In a sense, the collapse of communism, the end of the Cold War and the surge of democracy during the last years of the 1980s may have been only the first wave of an even broader transformation.
“Behind all those changes there is a changed world--and I think the world has changed before our mind is changing,” said Israeli opposition leader Shimon Peres. “Actually, there are more changes in reality than changes in ideology. Ideology is a latecomer.”
Of the major currents in modern politics, he said: “All three, I think, have passed away: communism, socialism and capitalism. Nothing is left. The capitalists are loaded with social responsibilities . . . communism is a total failure . . . socialism was wavering in between.”
Political thinking, in short, has yet to catch up with events.
“Things are changing faster on the ground than we . . . have been able to revise our conceptual categories,” said Egyptian social critic Saad Eddin Ibrahim. “It used to be that intellectuals were ahead of changes on the ground. Now all of a sudden we find that the changes are running faster than our ability to generate new schemes to understand things.”
That has left a vacuum, in both the fledgling new democracies and the stable old ones.
Public opinion in almost every country reflects deep disaffection with political institutions. A Times Mirror poll conducted earlier this year found that 57% of Americans feel ordinary people have no say in what the government does and 53% feel that elected officials don’t care what the people think.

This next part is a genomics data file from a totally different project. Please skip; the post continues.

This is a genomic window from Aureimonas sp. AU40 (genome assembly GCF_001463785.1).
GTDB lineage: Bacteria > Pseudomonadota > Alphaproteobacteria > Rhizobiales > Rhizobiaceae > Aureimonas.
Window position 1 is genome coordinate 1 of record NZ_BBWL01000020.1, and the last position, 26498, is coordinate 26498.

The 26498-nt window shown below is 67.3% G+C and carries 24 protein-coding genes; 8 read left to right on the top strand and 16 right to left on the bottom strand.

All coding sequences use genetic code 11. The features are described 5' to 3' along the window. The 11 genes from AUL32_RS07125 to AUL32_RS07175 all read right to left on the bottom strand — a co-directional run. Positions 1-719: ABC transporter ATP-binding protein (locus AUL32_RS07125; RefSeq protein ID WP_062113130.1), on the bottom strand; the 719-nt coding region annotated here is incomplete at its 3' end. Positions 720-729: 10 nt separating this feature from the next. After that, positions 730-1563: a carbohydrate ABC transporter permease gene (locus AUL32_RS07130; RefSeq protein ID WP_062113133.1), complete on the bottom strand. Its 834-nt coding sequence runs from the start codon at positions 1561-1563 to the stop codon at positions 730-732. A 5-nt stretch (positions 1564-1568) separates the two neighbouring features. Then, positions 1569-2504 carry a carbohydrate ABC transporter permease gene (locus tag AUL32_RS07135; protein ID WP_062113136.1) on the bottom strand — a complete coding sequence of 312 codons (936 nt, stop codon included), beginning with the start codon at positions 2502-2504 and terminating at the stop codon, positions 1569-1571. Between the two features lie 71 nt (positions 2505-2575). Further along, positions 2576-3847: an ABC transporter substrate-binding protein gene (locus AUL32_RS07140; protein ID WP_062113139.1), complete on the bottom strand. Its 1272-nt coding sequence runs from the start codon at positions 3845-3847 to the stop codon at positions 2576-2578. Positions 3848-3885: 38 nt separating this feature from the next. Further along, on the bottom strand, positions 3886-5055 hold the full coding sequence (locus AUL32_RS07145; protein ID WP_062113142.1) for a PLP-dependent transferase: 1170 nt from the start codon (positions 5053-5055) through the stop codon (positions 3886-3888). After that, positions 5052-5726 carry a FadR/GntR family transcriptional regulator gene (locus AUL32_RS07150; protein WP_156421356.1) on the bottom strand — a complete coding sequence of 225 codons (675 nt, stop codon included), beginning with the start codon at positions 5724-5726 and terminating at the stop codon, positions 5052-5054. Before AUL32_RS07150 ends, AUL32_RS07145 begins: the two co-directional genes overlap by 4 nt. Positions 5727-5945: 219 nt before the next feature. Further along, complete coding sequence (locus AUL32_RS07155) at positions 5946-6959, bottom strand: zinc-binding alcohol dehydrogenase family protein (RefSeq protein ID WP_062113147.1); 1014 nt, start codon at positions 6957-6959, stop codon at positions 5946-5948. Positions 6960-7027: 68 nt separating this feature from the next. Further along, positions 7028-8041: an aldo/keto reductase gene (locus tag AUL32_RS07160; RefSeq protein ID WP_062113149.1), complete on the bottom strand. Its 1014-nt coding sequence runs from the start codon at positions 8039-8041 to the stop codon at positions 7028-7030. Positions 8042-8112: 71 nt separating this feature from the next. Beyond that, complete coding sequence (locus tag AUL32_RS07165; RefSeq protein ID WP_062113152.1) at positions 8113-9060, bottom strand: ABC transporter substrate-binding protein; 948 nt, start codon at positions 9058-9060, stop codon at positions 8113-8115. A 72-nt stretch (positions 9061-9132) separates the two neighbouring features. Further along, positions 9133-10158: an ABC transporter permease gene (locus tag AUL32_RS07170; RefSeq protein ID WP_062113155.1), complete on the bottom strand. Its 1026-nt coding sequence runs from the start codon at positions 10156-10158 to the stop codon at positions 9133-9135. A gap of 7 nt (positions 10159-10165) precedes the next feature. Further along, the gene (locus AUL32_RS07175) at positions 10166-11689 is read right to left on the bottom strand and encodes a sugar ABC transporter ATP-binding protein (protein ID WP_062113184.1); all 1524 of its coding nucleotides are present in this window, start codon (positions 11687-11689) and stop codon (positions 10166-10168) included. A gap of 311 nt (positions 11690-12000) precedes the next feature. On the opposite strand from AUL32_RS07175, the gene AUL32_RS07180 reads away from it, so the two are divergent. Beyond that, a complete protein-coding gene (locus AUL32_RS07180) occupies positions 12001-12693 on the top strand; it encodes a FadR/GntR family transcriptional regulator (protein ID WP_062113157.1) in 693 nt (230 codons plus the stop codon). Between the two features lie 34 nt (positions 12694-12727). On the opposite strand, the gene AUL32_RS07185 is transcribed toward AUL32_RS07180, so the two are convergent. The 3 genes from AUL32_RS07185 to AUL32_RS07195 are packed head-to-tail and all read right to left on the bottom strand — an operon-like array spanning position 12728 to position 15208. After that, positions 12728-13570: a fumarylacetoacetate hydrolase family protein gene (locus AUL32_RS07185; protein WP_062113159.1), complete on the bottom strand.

Similarly, in interviews with leading politicians and ex-politicians about what the most important issues of the 1990s would be, four answers came up time and again. Three of the priorities were predictable: managing national economies in a time of global competition, maintaining industrial growth without destroying the environment and building a new world order to replace the discarded structure of the Cold War.
But the fourth recurring theme was unexpected: how to revitalize democracy itself.
The structural problems of Western democracy pale, of course, before the failures of communism. But the political, economic, social and technological transformations of the current period suggest that democracy may also need to evolve.
“Democracy will have to be reinvented,” Gianni De Michelis, the foreign minister of Italy, said recently. “We will have to move from what I call Newtonian democracy, based on a mechanistic understanding of science and culture, to democracy based on systems theory--interaction and flexible feedback with no fixed flow of information and power from top to bottom or bottom to top.
“Newtonian democracy was suited to simple societies with a small number of very active decision-makers. Today, a new type of citizen is possible because of modern individualism” he said.
“Democracy is already evolving quite rapidly,” said Francisco Sagasti, a long-range forecaster for the World Bank. “Grass-roots movements have become more important than ever before, and more powerful. Citizens are taking on greater roles in their own destiny.